Offering Sundar Pichai this role was timely from Google’s perspective, and wise, as Business Insider hints. Pichai was a key target for Twitter recruiters actively looking for the company’s new CEO. And even before that, Google’s top Android guy was rumored to be shortlisted for Microsoft’s chief executive position.

But what’s as important is that Google (or Alphabet, to be precise) created a powerful motivational tool. Now it can take even more companies under its umbrella and retain essential personnel with top titles. Could that be effective? Yes. But would Alphabet be able to serve the needs of everyone striving for a big title?

Professional Challenge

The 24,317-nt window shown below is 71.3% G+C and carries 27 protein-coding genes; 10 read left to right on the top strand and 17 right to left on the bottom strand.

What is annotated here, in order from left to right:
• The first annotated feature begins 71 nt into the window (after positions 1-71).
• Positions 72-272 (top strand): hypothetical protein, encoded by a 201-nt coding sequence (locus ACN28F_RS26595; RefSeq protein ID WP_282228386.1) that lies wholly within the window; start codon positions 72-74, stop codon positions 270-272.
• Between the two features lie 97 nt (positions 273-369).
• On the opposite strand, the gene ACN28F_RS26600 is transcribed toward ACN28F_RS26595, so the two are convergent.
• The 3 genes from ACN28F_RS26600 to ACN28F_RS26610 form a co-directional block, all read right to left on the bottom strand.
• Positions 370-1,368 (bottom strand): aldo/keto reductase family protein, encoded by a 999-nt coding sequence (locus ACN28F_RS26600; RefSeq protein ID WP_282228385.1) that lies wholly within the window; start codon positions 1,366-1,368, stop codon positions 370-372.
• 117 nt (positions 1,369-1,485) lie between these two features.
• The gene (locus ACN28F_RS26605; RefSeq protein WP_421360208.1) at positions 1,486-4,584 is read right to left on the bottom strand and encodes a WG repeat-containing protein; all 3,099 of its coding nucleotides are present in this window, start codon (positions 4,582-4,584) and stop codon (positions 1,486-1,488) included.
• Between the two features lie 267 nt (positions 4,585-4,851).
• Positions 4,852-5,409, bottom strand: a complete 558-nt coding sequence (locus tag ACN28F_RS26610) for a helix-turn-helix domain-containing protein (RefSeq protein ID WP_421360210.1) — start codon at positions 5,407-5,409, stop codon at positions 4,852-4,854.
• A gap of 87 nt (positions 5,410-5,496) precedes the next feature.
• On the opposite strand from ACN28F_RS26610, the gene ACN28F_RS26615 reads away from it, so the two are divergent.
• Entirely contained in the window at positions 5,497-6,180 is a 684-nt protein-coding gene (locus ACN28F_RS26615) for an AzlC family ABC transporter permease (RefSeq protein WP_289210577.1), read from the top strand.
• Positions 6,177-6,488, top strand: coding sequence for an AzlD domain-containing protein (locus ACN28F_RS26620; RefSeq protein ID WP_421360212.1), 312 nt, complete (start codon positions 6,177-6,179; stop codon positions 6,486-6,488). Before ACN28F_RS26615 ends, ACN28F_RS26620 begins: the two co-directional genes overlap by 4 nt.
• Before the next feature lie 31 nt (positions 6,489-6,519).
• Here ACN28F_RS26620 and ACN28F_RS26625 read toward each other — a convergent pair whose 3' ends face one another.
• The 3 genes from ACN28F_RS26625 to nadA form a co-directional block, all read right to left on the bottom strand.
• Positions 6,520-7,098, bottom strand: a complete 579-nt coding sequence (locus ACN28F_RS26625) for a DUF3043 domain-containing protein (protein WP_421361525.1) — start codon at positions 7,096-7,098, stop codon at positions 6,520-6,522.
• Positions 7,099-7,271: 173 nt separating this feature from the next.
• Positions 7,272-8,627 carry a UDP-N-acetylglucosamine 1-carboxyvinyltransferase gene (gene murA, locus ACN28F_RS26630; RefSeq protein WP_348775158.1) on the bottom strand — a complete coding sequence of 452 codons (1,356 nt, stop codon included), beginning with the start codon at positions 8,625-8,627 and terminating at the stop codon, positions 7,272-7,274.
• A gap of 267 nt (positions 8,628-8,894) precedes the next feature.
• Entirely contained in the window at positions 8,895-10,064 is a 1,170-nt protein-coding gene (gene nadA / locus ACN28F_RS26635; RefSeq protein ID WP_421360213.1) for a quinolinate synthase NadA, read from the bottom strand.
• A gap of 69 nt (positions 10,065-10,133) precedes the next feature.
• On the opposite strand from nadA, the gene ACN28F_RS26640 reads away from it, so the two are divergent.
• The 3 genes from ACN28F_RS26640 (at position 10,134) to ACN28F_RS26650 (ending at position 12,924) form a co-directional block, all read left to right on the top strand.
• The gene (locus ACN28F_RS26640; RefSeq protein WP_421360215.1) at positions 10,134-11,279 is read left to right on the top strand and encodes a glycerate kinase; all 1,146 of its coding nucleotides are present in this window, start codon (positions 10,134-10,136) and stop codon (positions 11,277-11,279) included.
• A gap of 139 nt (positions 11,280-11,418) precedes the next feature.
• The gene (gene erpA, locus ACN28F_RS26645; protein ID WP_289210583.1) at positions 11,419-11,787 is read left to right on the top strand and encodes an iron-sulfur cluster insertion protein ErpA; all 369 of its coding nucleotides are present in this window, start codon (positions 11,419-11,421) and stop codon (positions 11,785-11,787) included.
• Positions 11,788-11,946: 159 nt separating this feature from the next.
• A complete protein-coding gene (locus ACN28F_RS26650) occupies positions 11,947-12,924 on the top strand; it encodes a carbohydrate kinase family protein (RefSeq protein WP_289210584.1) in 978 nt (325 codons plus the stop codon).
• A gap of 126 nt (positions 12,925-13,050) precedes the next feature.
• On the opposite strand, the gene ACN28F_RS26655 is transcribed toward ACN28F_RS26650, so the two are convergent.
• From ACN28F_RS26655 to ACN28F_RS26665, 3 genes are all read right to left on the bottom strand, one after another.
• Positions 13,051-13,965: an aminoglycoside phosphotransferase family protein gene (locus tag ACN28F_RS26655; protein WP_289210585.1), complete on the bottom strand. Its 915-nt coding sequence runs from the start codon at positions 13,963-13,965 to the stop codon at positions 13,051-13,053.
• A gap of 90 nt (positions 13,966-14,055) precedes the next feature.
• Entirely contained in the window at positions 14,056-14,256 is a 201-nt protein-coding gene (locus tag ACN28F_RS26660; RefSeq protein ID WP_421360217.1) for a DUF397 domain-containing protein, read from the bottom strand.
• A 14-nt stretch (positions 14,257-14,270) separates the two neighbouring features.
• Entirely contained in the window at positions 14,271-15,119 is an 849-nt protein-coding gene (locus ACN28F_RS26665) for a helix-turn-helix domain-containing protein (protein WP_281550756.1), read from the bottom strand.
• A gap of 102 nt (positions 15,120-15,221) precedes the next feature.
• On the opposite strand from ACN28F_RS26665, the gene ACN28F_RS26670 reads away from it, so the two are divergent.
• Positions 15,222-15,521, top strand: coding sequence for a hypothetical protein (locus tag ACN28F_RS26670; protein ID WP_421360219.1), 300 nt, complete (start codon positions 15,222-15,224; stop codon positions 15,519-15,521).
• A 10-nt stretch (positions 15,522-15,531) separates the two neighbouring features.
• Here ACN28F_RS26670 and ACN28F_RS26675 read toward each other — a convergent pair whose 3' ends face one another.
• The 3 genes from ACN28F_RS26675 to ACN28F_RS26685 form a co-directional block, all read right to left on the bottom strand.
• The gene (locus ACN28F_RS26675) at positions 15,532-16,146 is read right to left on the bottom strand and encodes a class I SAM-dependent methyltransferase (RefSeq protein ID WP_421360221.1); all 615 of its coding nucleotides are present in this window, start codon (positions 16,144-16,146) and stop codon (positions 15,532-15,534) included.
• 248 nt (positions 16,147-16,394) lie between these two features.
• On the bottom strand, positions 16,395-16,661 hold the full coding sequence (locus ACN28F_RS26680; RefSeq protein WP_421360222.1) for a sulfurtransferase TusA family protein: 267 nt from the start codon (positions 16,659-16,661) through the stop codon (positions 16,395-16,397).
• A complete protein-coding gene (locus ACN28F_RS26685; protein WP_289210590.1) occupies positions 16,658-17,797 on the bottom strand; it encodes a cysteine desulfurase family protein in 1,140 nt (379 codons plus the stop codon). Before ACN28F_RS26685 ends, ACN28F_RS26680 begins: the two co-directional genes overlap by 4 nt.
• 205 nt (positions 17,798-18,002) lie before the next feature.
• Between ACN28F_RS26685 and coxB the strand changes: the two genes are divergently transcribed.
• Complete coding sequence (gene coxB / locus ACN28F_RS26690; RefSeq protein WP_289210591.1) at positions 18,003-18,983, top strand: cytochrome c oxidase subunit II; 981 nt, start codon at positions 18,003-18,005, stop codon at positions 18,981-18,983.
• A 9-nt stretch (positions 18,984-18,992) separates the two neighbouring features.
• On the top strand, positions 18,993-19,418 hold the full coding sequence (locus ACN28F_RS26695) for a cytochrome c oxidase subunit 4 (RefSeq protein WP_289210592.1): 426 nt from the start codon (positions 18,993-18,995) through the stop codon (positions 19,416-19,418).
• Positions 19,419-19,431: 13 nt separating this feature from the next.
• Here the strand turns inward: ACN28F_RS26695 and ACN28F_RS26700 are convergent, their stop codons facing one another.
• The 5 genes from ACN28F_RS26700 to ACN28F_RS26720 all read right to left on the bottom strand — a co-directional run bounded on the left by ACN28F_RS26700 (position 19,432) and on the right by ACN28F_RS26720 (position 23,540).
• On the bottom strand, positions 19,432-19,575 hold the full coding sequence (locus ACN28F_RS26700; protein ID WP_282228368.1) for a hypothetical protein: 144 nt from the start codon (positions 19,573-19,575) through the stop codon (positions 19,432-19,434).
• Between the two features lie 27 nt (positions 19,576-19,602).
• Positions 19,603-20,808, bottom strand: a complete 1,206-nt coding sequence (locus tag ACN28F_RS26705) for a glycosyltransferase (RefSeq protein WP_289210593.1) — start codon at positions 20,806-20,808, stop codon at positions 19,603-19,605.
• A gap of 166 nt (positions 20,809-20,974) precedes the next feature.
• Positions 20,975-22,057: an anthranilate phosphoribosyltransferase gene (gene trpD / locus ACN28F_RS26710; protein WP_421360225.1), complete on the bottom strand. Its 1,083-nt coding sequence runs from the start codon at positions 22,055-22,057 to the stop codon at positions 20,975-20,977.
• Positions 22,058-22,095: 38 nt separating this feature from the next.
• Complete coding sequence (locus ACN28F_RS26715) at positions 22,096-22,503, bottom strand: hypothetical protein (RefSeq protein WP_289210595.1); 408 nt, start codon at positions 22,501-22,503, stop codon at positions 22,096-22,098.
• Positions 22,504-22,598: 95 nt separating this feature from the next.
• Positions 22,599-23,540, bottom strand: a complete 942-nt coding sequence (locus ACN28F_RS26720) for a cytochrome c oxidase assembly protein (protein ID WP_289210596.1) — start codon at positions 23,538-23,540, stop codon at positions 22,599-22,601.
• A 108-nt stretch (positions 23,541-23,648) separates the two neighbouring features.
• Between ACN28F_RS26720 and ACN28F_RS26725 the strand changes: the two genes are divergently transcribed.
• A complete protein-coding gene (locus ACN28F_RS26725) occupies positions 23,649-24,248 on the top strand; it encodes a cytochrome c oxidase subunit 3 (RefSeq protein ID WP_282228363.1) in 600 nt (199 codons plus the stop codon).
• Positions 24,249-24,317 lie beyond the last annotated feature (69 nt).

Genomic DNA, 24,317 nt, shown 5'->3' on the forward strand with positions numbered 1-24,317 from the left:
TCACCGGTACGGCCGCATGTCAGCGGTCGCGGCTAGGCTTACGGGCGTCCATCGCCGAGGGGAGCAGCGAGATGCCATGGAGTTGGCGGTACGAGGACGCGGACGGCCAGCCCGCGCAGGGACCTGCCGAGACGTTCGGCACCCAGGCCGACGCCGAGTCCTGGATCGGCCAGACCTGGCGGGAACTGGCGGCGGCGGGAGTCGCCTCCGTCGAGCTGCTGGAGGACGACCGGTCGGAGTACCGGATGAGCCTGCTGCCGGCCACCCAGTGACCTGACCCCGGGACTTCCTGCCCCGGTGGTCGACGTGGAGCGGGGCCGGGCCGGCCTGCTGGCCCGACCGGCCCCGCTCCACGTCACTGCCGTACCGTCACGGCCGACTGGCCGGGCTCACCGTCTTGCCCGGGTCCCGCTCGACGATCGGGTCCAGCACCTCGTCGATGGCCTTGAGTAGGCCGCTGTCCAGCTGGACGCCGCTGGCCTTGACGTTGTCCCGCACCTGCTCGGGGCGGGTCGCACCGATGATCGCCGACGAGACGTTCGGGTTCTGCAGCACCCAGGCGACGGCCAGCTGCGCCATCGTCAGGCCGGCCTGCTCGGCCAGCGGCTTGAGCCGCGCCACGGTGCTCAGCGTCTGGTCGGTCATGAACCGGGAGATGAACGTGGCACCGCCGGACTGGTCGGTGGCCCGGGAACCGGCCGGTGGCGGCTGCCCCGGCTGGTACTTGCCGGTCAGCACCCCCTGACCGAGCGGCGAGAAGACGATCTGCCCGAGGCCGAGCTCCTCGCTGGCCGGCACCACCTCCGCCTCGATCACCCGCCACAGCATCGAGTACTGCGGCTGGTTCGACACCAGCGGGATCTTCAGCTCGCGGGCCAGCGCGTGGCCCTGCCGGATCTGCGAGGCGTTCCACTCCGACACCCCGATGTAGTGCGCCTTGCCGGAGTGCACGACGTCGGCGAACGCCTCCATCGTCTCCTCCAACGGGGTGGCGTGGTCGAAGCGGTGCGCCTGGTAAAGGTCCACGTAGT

Apple’s Jony Ive is, by no doubt, the biggest fish in the sea of technology design. And yet, he remains loyal to the company even after Steve Jobs passed away. This is also a “title” story, you might say, as Ive recently received a C-level position at Apple (Chief Executive Designer). But the people who know Ive well, describe him to be as ego-free as one could imagine.

For the most influential designer in the world, there could be another motivation: professional challenge. I can only guess what that could be. Maybe the Apple Watch? Some say Ive was given carte blanche for that. Or could it be Apple’s new gigantic campus? At the current Apple HQ, even elevator buttons are designed by Ive. Or maybe the Apple Car, as 9to5Mac says.

Individual Ownership

Susan Wojcicki, Google’s 16th employee, represented a sensitive management problem for a while. Before 2014, she was sharing responsibilities in managing Google’s commercial projects with another executive, Shridar Ramaswamy. At the same time, Wojcicki, one of the most prominent women in the tech industry, was keen on running her own initiatives.